It will be worth getting independent financial advice if this is something you are looking to do. This will make sure you are doing the right thing and that you are getting the best deal.

2. Get a Lodger

This may not always be a popular option with a lot of people, but if you have a spare room, it may be worth thinking about getting in a lodger who will pay you monthly rent. You could have a friend who’s looking for a place to stay, or you can publicly advertise the room – it depends what you’re comfortable with.

If you do this, the rent would be an extra source of income for you, which should help to cover the cost of bills and food.

(Source: KIS Bridging Loans)

The Dow just soared through yet another milestone, crossing 25,000 for the first time. CNN's Christine Romans explains what's driving gains.

With the recent interest rate rise, from mortgages to savings, the public is still awaiting movement in the financial sphere. Below Paul Richards, Chairman of Insignis Cash Solutions, explains to Finance Monthly what 2018 holds for savers.

The Bank of England November rate rise has triggered a waiting game among banks. The government’s move to extend the rise to NS&I savers puts more pressure on competitors to do the same, but savers have still only seen the full benefit with a handful of banks. Most banks are still waiting to see what competitors do, or passing on only a fraction of the rise.

Some economic commentators point to two further interest rate rises in 2018, but protracted Brexit negotiations could delay this. If the Bank of England hikes rates again, it will once more be the government’s decision on NS&I rates that influences whether other banks will follow.

No savings provider wants to pay more interest than they need to, as it has a direct impact on their profitability. Margins have been compressed heavily since the global finance crisis and banks don’t want to see them fall further. Challengers are more hungry to grow their balance sheets via retail deposits, so we’ll likely continue to see better rates from these players than the traditional larger banks.

February 2018 will see the end of the £100 billion term funding scheme, a source of cheap borrowing for banks. Once this scheme is closed, appetite for retail deposits will increase, prompting more competitive rates in the market. Longer term the impact will be even more significant, banks have four years to repay money to the scheme, and will need to rely on retail deposits for some of these funds.

For several years a large amount of banks’ budgets and human resources have been dedicated to managing regulatory change. This drain has likely prompted unintended consequences for consumers; if banks hadn’t had to spend so much money on implementing new regulation, would we have seen the same level of branch closures?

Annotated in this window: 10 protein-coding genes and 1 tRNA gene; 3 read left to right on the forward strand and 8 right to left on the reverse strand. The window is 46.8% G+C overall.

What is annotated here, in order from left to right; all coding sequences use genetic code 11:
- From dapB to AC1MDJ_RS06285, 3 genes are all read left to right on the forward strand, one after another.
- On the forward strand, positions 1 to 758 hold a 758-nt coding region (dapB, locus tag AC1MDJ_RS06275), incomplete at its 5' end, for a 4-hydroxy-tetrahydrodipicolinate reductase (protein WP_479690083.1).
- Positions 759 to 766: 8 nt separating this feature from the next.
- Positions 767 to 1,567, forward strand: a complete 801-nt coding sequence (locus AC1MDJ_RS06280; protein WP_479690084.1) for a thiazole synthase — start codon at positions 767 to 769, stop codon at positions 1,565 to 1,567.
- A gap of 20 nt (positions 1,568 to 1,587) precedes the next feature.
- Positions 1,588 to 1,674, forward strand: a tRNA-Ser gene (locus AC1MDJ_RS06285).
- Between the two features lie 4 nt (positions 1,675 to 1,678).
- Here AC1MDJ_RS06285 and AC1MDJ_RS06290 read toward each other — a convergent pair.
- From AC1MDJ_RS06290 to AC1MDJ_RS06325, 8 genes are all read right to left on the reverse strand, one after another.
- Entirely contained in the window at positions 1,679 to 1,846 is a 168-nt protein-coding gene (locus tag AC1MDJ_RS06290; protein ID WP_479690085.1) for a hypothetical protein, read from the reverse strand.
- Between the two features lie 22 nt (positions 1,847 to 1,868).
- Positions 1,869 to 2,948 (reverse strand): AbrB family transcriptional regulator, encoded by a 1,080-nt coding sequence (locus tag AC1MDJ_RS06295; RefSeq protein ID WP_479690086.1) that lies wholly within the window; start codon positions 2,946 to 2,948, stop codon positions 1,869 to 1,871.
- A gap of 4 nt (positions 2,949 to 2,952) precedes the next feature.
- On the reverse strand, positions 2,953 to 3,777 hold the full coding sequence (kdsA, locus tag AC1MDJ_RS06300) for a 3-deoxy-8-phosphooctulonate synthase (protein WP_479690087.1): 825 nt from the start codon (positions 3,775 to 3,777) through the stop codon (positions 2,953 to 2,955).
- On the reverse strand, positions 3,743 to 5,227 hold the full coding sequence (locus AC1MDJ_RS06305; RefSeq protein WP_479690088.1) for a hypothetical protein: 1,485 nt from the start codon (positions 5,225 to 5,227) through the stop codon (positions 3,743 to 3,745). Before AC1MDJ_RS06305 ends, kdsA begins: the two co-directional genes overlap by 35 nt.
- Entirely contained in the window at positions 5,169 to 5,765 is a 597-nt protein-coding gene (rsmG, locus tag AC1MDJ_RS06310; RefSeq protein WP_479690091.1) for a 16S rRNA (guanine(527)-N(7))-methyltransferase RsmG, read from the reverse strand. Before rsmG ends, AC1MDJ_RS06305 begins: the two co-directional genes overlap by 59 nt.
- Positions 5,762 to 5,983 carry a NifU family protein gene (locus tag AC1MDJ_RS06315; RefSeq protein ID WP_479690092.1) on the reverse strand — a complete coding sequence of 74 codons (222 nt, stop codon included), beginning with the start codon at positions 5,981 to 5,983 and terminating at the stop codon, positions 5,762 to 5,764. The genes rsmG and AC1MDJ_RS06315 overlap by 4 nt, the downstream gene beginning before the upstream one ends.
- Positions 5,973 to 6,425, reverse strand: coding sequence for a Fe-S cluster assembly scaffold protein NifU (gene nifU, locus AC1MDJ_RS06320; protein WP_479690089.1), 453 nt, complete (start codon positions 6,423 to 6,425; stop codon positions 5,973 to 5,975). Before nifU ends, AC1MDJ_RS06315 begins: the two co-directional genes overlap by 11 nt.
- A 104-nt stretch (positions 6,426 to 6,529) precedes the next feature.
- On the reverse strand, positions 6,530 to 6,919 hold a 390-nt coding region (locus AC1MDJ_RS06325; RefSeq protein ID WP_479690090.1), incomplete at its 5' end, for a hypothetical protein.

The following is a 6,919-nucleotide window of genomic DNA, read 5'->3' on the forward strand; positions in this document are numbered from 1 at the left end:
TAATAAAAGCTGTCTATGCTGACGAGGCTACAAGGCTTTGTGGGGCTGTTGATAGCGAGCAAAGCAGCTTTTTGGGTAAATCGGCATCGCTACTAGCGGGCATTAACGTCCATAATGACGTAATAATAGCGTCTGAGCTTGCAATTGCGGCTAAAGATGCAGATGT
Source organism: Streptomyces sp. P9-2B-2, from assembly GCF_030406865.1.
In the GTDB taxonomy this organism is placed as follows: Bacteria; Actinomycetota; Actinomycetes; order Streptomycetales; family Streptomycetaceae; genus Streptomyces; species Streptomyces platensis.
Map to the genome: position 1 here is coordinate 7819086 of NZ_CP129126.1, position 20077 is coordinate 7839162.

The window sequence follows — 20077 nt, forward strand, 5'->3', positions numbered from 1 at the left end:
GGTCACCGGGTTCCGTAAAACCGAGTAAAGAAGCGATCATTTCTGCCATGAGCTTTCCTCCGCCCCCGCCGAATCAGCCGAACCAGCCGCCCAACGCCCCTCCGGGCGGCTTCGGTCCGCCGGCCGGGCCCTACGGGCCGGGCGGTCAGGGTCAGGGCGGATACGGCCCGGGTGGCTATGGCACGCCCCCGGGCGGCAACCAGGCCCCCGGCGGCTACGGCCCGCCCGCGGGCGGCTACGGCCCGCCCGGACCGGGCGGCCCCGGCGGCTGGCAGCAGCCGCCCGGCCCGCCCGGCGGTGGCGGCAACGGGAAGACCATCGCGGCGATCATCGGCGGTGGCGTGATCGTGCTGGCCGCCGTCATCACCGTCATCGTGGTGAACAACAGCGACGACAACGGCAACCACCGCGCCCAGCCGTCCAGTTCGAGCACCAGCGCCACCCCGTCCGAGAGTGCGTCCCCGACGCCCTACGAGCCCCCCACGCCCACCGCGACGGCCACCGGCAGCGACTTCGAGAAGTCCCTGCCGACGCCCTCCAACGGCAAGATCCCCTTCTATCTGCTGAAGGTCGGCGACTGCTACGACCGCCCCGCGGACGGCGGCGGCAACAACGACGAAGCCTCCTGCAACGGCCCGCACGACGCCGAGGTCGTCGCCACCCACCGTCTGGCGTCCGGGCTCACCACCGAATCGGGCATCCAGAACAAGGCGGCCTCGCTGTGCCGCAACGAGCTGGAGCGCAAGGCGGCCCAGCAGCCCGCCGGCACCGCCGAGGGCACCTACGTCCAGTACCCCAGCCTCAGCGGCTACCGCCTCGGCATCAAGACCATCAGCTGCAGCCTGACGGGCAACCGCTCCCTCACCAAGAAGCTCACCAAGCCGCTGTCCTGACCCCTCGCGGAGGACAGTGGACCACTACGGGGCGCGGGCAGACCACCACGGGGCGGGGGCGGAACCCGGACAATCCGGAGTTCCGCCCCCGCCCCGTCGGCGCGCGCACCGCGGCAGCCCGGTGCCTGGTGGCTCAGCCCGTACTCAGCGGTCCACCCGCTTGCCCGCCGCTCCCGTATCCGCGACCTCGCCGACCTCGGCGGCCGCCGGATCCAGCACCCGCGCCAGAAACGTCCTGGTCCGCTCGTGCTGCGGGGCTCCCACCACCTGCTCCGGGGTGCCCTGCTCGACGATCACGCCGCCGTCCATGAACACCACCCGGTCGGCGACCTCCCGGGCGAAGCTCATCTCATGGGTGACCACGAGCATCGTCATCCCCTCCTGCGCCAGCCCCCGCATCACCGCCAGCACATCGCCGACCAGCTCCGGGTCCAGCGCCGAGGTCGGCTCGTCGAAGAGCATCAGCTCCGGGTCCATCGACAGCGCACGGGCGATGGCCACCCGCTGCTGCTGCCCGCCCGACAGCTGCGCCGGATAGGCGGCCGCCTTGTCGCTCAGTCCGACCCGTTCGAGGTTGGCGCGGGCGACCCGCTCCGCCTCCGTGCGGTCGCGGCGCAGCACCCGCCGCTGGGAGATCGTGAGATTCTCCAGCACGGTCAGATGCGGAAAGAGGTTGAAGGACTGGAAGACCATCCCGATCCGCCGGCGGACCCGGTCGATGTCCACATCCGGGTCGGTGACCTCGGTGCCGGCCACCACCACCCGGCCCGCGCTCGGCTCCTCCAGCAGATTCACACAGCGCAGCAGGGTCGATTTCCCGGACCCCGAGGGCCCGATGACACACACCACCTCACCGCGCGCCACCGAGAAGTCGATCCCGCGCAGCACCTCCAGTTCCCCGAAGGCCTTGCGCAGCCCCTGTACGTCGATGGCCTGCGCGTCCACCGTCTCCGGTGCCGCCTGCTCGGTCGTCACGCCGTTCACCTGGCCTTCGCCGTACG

But there are huge benefits from regulation, driving increased consumer protection and access to better deals. Open Banking and PSD2 are the most interesting areas to watch - both open up, with consumer consent, bank transaction data to power new financial tools. These will help people better manage their money and access the right deals for them. A wide range of fintechs across the UK, including Insignis, are working hard to develop new solutions and over time consumers will feel a real benefit to their day-to-day lives.

Some banks are further advanced with their Open Banking plans than others, and there are challenges to grapple in terms of data management and security; however, there’s no question that 2018 will be a year of huge advances that give consumers more control over how they manage their money.

Below Finance Monthly hears from Managing Director of Equiniti Credit Services, Richard Carter, who discusses the impact of digitalization on the lending market, rising interest rates and his predictions for the 2018 landscape.

Digital fluency and a thirst for convenience are making the UK’s borrowers more capricious and cost-sensitive than ever, says Richard Carter, Managing Director, Equiniti Credit Services, in this collection of predictions for 2018. Interest rate rises, and new regulations will add fuel to this fire next year, and lenders that can’t keep up will get burned.

1. Lowest price wins

In the digitised age of credit price comparison sites, brand loyalty equals bought loyalty. In 2018, lenders must earn their custom by delivering market-beating products. As interest rates continue to rise, the lenders that can drive down the cost of credit stand to prosper the most. Simply reducing margins, however, makes little business sense. But in a rising market there is a balance to be struck between protecting profit and increasing sales. Some may be willing to take a short term hit to capitalise on the rising market conditions, taking the view that volume sales justify smaller margins.